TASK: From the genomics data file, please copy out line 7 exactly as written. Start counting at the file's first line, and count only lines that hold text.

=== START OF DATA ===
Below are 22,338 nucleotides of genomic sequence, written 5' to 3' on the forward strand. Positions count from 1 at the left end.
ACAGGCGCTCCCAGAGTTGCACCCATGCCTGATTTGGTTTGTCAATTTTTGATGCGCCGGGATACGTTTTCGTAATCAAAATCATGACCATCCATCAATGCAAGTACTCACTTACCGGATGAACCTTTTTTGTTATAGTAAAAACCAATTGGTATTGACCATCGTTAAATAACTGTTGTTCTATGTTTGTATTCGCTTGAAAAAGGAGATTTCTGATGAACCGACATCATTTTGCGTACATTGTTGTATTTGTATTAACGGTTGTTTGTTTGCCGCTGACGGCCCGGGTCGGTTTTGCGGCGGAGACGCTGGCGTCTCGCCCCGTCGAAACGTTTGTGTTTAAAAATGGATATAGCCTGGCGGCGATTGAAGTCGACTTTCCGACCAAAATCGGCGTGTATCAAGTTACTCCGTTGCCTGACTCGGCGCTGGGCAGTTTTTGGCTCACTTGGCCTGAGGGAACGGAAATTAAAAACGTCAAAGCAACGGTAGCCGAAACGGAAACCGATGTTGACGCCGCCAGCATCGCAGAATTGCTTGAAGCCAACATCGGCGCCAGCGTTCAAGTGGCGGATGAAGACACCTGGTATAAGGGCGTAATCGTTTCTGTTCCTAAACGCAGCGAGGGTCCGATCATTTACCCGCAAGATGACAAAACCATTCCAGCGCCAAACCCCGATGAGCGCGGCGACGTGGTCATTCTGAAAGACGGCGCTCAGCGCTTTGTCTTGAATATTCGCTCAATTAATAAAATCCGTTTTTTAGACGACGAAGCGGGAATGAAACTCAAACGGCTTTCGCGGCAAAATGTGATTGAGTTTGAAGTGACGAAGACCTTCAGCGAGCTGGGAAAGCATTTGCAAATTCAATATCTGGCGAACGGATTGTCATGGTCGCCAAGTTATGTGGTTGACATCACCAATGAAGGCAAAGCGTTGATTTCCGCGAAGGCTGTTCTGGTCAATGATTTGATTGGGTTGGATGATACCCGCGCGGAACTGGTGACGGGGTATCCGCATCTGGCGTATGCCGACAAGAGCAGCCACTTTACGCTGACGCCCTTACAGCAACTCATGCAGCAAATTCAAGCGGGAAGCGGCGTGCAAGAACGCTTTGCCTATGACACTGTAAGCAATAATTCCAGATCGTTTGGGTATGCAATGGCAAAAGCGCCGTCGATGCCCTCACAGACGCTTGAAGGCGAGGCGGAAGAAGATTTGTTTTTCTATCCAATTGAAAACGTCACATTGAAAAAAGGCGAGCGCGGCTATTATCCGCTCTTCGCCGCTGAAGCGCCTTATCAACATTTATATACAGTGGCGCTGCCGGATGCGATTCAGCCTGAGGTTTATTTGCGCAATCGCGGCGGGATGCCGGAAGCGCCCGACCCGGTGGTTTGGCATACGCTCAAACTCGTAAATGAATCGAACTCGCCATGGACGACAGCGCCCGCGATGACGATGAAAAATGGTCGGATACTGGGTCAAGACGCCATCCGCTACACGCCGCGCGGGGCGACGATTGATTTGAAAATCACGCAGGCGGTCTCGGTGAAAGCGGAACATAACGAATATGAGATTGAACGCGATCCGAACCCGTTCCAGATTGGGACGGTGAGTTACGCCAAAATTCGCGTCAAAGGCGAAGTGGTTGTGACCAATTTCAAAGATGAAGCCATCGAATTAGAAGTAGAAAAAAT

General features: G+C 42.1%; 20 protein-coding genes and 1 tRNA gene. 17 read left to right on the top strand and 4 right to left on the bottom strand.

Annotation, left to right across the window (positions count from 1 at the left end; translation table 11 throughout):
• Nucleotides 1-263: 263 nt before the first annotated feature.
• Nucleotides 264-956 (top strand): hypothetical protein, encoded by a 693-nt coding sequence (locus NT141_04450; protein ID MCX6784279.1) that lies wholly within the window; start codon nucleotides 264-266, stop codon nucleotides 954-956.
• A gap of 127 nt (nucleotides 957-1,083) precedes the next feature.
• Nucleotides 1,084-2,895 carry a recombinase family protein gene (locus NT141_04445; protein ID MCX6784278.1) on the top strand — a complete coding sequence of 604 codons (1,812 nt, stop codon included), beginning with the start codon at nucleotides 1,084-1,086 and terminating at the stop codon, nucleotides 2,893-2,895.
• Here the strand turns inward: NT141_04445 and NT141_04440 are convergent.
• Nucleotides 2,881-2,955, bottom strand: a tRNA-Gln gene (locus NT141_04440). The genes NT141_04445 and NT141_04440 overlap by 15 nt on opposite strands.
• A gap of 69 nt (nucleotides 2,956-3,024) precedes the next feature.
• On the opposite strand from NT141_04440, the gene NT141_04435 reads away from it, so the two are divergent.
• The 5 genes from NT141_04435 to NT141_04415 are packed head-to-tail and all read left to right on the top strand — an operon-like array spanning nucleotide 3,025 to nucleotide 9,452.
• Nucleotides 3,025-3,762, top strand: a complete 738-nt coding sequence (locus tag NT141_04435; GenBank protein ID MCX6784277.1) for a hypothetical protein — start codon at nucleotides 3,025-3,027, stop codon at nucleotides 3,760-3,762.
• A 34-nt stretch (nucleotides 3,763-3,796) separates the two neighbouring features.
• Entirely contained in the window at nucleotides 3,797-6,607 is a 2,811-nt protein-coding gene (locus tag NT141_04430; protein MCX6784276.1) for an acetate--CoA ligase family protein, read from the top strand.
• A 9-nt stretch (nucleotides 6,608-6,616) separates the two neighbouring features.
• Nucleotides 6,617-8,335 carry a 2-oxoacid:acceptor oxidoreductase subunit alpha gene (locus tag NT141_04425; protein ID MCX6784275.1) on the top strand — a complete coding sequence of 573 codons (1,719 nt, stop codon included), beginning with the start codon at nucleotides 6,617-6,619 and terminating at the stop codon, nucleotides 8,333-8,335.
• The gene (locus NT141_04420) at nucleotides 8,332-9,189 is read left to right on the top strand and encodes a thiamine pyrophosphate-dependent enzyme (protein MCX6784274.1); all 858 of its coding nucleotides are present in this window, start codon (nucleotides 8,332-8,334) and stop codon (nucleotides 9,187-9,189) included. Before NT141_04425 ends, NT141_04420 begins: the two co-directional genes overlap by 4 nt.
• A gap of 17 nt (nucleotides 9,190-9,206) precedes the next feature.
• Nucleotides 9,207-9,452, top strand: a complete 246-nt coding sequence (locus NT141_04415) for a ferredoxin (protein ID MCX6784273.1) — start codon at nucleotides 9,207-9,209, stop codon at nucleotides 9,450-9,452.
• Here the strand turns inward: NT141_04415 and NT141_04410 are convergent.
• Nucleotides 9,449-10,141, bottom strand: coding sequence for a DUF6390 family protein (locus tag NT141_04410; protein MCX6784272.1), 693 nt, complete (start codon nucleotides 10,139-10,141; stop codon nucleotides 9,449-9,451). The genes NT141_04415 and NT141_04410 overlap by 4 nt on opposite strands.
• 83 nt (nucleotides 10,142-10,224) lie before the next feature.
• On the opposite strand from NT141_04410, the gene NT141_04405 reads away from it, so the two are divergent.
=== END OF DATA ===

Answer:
• A gap of 127 nt (nucleotides 957-1,083) precedes the next feature.